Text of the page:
US 4333799 A
Ethylene dichloride is separated from unsaturated organic impurities such as trichloroethylene and benzene by extractive distillation in the presence of a high boiling chloroalkene solvent, such as perchloroethylene.
1. A process comprising:
a. vaporizing n moles per hour of crude liquid ethylene dichloride containing trichloroethylene, benzene or a mixture thereof to form vaporous crude ethylene dichloride;
b. feeding n moles per hour of said vaporous crude ethylene dichloride to a distillation column at a first feed point;
c. feeding at least 0.43 n moles per hour of liquid perchloroethylene to said column at a second feed point located on said column above said first feed point;
d. within said column, contacting vaporous crude ethylene dichloride with downflowing perchloroethylene, thereby stripping ethylene dichloride of trichloroethylene, benzene or a mixture thereof, and
e. recovering, as a light fraction, ethylene dichloride having a reduced content of trichloroethylene, benzene or a mixture thereof.
2. The process of claim 1 wherein n moles per hour of perchloroethylene is fed to the column.
This is a continuation of application Ser. No. 61,711, filed July 30, 1979, now abandoned.
Vinyl chloride is typically produced by pyrolysis of ethylene dichloride (1,2-dichloroethane), the latter being typically produced by an oxychlorination process wherein a gaseous mixture of ethylene, hydrogen chloride and oxygen is contacted with a Deacon-type catalyst at a moderately elevated temperature. Ethylene dichloride so produced typically contains unsaturated hydrocarbon and chlorohydrocarbon impurities, chief among which are benzene and trichloroethylene.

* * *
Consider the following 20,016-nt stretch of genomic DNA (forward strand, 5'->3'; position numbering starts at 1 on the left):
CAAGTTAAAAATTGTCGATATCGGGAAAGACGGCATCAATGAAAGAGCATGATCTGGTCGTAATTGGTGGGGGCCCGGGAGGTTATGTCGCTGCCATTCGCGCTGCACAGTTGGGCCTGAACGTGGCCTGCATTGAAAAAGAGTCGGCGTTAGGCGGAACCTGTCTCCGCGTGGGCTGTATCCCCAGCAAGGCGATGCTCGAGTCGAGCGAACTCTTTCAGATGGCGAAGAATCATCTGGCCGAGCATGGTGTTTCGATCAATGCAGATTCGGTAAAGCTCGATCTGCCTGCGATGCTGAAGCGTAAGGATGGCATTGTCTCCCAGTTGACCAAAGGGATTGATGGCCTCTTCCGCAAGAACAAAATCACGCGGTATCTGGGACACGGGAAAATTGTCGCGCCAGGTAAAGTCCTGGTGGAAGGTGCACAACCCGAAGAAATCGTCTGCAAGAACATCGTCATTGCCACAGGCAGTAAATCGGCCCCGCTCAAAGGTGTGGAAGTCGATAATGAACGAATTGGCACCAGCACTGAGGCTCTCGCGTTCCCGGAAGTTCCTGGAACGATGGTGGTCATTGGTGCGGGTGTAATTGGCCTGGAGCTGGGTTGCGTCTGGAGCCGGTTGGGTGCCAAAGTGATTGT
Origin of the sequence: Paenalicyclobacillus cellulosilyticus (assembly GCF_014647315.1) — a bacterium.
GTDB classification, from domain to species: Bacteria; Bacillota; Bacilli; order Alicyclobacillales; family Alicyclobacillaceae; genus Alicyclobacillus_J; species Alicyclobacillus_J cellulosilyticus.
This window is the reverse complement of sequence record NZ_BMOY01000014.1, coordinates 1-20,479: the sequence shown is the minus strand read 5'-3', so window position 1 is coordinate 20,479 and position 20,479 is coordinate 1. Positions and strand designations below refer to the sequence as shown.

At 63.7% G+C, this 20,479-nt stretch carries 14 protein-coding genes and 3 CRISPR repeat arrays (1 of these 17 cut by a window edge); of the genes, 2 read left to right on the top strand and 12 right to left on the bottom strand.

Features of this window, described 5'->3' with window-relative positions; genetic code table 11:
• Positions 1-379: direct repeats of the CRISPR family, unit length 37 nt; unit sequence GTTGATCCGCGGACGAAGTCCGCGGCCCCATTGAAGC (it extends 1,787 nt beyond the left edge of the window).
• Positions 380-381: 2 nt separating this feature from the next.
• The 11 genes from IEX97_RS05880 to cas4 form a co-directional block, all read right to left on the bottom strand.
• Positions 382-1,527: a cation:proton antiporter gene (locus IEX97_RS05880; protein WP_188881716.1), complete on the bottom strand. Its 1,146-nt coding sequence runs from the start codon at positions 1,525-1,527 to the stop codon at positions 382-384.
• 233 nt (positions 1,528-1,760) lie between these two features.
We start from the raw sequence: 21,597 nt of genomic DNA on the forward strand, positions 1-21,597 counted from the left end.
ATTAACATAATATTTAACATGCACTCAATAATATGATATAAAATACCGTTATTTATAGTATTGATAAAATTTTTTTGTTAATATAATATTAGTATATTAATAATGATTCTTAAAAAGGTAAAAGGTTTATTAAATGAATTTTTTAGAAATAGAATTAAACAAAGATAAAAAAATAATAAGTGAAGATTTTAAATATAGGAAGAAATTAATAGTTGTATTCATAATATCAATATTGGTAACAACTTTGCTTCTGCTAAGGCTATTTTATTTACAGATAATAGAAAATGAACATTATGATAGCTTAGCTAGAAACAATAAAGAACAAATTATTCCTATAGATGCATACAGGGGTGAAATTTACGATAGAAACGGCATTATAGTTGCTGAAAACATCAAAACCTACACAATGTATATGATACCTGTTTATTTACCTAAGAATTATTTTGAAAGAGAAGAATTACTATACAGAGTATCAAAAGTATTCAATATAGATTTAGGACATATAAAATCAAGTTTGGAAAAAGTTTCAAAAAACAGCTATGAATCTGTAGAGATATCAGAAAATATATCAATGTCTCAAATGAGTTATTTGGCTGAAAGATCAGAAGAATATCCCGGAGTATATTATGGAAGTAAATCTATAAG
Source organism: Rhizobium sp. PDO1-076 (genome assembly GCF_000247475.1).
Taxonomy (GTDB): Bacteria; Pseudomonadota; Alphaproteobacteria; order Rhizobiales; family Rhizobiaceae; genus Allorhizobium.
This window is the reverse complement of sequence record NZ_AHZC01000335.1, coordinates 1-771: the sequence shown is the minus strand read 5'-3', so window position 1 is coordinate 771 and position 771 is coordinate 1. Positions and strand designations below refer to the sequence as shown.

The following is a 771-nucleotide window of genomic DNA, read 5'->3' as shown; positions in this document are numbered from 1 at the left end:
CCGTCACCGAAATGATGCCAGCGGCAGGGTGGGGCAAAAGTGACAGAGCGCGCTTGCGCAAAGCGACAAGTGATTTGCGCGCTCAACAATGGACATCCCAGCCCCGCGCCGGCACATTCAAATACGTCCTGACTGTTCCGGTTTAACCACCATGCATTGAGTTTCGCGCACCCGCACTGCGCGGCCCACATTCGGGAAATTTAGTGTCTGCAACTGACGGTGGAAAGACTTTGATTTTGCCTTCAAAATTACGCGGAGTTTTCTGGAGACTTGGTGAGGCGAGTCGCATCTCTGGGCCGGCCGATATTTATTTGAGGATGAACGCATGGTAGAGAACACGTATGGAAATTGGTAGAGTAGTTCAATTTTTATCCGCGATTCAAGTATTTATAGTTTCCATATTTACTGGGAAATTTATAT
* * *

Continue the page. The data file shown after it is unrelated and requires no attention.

The presence of these unsaturated impurities tend to decrease the rate of the pyrolysis reaction of ethylene dichloride to vinyl chloride with the consequence that in order to maintain a given vinyl chloride production rate, the pyrolysis furnace must be operated at a higher temperature which results in a more rapid coking rate necessitating a higher than normal frequency of plant outages in order to decoke the furnace.
Unsaturated hydrocarbons or chlorohydrocarbon impurities are not easily or economically separated from ethylene dichloride by conventional distillation techniques. For example, trichloroethylene forms an azeotrope with ethylene dichloride and benzene (boiling point, 176.2° F.) has a volatility relative to ethylene dichloride (boiling point 183° F.) of only about 1.10. Consequently, purification distillation of ethylene dichloride containing unsaturated hydrocarbon and chlorohydrocarbon impurities results in considerable quantities of these impurities being carried over with the ethylene dichloride due to both azeotropic entrainment in the case of trichloroethylene and to low relative volatility vis-a-vis ethylene dichloride in the case of, for example, benzene.
In the distillation purification of ethylene dichloride containing unsaturated hydrocarbon and chlorohydrocarbon impurities, wherein ethylene dichloride is recovered as a light fraction, entrainment of the unsaturated impurities in the ethylene dichloride light fraction is reduced by conducting the distillation in the presence of a chloroalkene solvent having a normal boiling point of at least 390° K., at atmospheric pressure.
FIG. 1 is a simplified schematic drawing of a typical continuous rectifying/stripping apparatus and solvent recovery apparatus which may be used in the practice of the invention.
FIG. 2 is a diagram showing the effect of perchloroethylene concentration on the relative volatility of an ethylene dichloride-trichloroethylene mixture in the liquid phase at atmospheric pressure.